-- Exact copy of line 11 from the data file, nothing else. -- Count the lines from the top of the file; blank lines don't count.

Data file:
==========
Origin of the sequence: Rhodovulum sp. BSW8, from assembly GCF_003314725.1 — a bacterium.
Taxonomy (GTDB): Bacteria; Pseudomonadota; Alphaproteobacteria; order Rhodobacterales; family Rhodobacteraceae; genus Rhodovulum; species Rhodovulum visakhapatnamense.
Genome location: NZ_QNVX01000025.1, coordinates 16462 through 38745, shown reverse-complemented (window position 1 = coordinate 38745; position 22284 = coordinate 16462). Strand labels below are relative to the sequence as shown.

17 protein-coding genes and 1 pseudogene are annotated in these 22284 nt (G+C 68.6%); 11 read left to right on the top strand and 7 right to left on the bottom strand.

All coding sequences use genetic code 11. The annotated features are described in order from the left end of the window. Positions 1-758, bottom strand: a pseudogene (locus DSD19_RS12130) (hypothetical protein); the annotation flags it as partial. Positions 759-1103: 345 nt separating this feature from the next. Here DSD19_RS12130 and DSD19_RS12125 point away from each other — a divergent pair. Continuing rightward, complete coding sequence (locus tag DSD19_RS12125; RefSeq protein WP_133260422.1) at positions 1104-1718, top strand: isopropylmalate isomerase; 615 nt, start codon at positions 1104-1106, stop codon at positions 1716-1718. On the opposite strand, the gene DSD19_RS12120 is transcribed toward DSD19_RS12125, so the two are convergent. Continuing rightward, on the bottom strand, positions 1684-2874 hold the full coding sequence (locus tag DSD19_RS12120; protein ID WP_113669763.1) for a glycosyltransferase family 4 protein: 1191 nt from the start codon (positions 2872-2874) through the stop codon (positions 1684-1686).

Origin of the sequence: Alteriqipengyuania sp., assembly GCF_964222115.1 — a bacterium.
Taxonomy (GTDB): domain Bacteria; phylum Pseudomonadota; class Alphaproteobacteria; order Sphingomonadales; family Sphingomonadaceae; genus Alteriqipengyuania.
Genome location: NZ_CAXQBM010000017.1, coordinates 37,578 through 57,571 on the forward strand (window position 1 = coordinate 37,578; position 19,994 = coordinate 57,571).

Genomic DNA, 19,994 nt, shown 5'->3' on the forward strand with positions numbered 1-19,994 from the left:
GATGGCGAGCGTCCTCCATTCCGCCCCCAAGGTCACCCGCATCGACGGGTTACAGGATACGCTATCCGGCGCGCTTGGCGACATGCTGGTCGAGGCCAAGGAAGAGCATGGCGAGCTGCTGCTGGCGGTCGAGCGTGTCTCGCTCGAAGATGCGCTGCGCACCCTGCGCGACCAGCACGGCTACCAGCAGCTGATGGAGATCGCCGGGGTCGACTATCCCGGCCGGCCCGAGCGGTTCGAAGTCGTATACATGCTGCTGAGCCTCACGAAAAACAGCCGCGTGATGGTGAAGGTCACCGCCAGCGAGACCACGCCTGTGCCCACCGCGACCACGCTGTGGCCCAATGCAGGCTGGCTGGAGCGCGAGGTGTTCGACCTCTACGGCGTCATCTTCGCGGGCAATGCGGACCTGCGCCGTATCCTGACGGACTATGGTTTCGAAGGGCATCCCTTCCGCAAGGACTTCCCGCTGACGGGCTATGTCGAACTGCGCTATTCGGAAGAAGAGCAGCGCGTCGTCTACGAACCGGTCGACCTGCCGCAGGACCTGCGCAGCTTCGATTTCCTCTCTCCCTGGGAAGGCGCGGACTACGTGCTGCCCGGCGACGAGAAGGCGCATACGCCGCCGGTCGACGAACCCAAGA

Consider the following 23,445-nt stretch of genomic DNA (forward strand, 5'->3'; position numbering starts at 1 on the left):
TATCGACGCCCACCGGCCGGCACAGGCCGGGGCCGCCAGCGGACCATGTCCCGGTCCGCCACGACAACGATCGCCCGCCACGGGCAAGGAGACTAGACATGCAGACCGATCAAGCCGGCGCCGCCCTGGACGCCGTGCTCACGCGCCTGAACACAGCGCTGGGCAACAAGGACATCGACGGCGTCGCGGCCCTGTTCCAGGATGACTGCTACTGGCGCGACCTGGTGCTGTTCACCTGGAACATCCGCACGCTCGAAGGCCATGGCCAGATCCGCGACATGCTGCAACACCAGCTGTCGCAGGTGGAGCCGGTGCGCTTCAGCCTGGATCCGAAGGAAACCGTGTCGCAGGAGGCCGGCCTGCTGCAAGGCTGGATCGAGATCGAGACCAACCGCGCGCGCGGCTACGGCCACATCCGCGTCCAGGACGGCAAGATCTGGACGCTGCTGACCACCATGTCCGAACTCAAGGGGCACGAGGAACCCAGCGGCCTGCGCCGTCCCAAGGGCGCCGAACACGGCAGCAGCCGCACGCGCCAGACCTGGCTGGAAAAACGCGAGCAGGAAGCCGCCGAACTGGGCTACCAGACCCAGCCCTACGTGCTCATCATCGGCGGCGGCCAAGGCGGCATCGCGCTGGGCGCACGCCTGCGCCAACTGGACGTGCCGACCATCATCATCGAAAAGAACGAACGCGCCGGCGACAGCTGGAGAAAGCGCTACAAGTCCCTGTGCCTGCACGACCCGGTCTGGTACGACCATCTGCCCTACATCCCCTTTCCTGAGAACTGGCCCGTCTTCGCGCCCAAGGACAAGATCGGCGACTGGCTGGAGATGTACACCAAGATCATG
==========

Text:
Consider the following 23,445-nt stretch of genomic DNA (forward strand, 5'->3'; position numbering starts at 1 on the left):